A fellow film writer recently related the issues they have when having to write a negative review of a film written and directed by a woman. There is a wish to encourage audience viewership and of course more work from those under-represented in particular areas, but what does one say when they feel the text that they have to comment on is weak? Do you “soften” the blow? Do you worry that certain areas of readership will lazily chalk the text as another example of a woman/POC creative not being able to “cut the mustard”? Personally, the only true and often ugly answer is that a reviewer must be honest about the text that they have seen, and while one’s identity may heighten points in a way that others can’t, sometimes the coffee is a little too bitter, and it’s right to have things addressed.
This brings me to One Bedroom, a film in which the first few moments had me on high hopes. Warm establishing shots of Brooklyn. A slam poem – urgently narrated by DeAriesha Mack – sets the scene, and a sense of vibrancy emitting from the film, which centres around the type of relationship story often saved for a particular type of white millennial. A young couple who are on the rocks spend a day debating and deliberating on whether or not there’s anything left in the tank of their relationship.
While audiences are now lucky enough to see more prominent film and television deal with interesting and varied black relationships on screen, it’s still semi surprising and warming to see a film like One Bedroom get made. These particular themes of arrested development and search for personal and romantic purpose have been the bread and butter for a majorly white sub-section of film viewers. Especially when we consider the likes of Joe Swanberg, The Duplass Brothers and the rest of the mumblecore crew, who became lords of a certain style of lo-fi millennial soul searching which at the time may have felt eye-rollingly angsty, but also portrayed a certain honesty which came from their characters and their aimlessness.
To see One Bedroom, it’s hard not to think of it as an Afro-American version of those type of movies. There’s a bit more swagger to the characters. A little less actual shoegazing. But it’s not difficult to see the similarities. The problem with debut writer/director Darien Sills-Evans film is attention to detail. Cumbersome blocking and poorly framed/lit compositions are forgivable in the earlier mumblecore films, as the consumer-grade equipment only enhanced the aesthetic. Here with the crystal sharpness of whichever camera was used to film One Bedroom, the feature suffers.
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But the lack of focus also drifts into other areas, such as the screenplay, which references subjects such as Black Lives Matter, gentrification, and constraining nostalgia which has seemingly inhabited men between the ages of 25-35, but does little with these topics other than to highlight them as things that exist. Lead character Nate (also Sills-Evans) at one point is seen wearing a Malcolm X/Muhammed Ali t-shirt for little reason other than window dressing. The t-shirt doesn’t give insight into his character in any meaningful way but is there to give the pretence that it does. The same goes for lines of dialogue. A black couple living in a cheap, rent-controlled flat in Brooklyn perhaps needs a little more than the female love interest Melissa’s (Devin Nelson) casual aside: “Cheap rent in Brooklyn is a powerful aphrodisiac”. What’s inferred in that opening slam poem is rendered as unimportant in comparison to this couple bickering.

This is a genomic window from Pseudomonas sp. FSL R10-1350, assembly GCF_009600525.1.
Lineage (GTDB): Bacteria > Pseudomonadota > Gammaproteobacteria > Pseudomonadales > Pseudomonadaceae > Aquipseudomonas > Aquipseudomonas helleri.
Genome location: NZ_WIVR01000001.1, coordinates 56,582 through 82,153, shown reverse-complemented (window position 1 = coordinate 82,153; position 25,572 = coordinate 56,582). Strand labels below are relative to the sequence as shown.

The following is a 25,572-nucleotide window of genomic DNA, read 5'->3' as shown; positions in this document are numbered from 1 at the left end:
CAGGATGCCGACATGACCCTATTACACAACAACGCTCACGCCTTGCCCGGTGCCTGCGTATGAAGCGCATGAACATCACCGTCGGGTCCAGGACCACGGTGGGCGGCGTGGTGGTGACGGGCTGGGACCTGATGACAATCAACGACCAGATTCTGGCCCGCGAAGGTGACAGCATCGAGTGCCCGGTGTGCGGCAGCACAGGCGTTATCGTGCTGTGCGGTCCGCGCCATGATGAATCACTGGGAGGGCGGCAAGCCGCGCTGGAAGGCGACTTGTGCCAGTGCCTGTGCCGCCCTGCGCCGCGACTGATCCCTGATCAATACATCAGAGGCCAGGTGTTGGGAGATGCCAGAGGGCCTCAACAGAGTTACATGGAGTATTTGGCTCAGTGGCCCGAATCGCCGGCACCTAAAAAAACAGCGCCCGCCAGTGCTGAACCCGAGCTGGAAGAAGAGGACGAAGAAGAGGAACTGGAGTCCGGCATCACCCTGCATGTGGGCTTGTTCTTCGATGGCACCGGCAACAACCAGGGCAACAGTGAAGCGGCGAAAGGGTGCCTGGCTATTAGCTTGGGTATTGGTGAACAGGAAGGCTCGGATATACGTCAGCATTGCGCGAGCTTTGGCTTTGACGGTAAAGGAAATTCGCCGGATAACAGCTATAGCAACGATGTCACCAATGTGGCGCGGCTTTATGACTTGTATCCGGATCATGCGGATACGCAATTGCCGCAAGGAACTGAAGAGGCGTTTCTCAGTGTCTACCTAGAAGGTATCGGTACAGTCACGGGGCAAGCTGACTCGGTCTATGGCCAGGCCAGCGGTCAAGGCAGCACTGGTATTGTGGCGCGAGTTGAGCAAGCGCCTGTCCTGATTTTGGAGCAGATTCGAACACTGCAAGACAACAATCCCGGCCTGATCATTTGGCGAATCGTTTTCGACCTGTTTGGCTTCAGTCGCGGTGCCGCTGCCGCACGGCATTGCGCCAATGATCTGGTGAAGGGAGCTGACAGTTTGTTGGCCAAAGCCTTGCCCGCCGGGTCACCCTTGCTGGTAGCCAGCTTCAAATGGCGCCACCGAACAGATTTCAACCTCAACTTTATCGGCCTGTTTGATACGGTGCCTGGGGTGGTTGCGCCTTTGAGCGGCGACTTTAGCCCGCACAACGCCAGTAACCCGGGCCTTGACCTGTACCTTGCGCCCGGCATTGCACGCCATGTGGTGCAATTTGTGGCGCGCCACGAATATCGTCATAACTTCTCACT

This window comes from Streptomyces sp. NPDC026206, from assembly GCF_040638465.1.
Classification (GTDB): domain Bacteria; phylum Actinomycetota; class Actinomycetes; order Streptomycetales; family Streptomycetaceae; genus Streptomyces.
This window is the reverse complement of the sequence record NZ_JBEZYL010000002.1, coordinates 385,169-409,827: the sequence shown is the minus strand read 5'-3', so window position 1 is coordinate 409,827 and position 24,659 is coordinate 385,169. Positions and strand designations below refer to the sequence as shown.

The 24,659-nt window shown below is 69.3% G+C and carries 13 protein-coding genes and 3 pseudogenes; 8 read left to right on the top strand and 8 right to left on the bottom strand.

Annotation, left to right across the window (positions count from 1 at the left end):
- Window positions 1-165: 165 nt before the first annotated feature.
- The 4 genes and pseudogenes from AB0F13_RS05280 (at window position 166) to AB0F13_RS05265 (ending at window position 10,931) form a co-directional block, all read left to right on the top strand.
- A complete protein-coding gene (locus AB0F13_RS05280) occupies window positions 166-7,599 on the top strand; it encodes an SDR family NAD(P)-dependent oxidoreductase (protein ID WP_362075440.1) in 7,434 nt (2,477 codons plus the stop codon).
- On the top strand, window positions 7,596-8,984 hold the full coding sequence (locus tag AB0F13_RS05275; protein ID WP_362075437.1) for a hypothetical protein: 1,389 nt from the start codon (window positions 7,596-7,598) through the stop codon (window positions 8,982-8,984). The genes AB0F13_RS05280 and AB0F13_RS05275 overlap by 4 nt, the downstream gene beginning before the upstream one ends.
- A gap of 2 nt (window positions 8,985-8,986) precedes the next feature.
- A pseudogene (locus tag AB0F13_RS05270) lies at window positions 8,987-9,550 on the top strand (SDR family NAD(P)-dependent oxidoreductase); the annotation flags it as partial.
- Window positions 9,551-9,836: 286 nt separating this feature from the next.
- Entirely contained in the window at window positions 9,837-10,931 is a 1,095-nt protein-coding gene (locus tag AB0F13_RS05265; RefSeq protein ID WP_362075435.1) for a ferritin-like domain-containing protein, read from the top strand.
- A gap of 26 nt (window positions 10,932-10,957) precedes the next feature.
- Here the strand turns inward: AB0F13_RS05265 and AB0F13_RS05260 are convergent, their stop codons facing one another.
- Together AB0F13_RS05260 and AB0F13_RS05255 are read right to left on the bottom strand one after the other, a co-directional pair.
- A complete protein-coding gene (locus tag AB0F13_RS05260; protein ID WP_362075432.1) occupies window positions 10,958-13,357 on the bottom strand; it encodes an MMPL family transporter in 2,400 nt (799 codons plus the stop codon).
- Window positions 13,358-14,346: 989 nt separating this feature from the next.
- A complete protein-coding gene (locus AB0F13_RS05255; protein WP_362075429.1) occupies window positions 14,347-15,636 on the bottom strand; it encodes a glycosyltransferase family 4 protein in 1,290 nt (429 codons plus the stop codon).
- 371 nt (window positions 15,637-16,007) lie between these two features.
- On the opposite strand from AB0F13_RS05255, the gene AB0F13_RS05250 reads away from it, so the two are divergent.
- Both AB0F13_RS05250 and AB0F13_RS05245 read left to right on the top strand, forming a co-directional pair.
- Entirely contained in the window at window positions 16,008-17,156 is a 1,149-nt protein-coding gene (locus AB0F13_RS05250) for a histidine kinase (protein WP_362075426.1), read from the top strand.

This would not be an issue if the film was simply stronger with its connections. In Barry Jenkins’ sharply realised Medicine for Melancholy (2008) the issue of gentrification presses on the characters so much that it becomes inescapable. Jenkins as a director is far more in charge of everything that surrounds the DNA of his story. The same goes for Spike Lee when looking at his metropolitan debut She’s Gotta Have It (1986), which borrows from Woody Allen and Martin Scorsese in terms of areas of aesthetics, yet thematically remains on point with the socio-political areas which have made Spike Lee the director he is. A film like One Bedroom doesn’t need to have such lofty goals. Not every black film needs to hold a heavy focus on the relevant themes of the day. But Sills-Evans’ drops nuggets of topics which suggest that they will influence the central relationship of the story but then end up feeling like false notes.
There’s a feeling of missed opportunity here. A sense that with a bit more polish and focus at the script stage, there could have been something a little funnier and more potent with its subject matter. However, it’s easy to see where something like One Bedroom slips when the likes of Netflix can allow Spike Lee to update and modernise She’s Gotta Have It for TV and have audiences engage with such material with a vibrancy that One Bedroom severely lacks.
Every movie is an experience, despite its flaws, it’s refreshing to see a film of One Bedroom’s type being something available to a new, young viewership. It’s also invigorating to see a film like this stick to its guns in consideration of the film’s climax when we consider what’s been observed of its characters. However, despite moderate ambitions, One Bedroom doesn’t hit the hallmarks of being a truly memorable relationship comedy. Black or White, one must be honest to the text. I’m honest to a fault and it’s my fault I’m that honest.
One Bedroom is out now on DVD and VOD.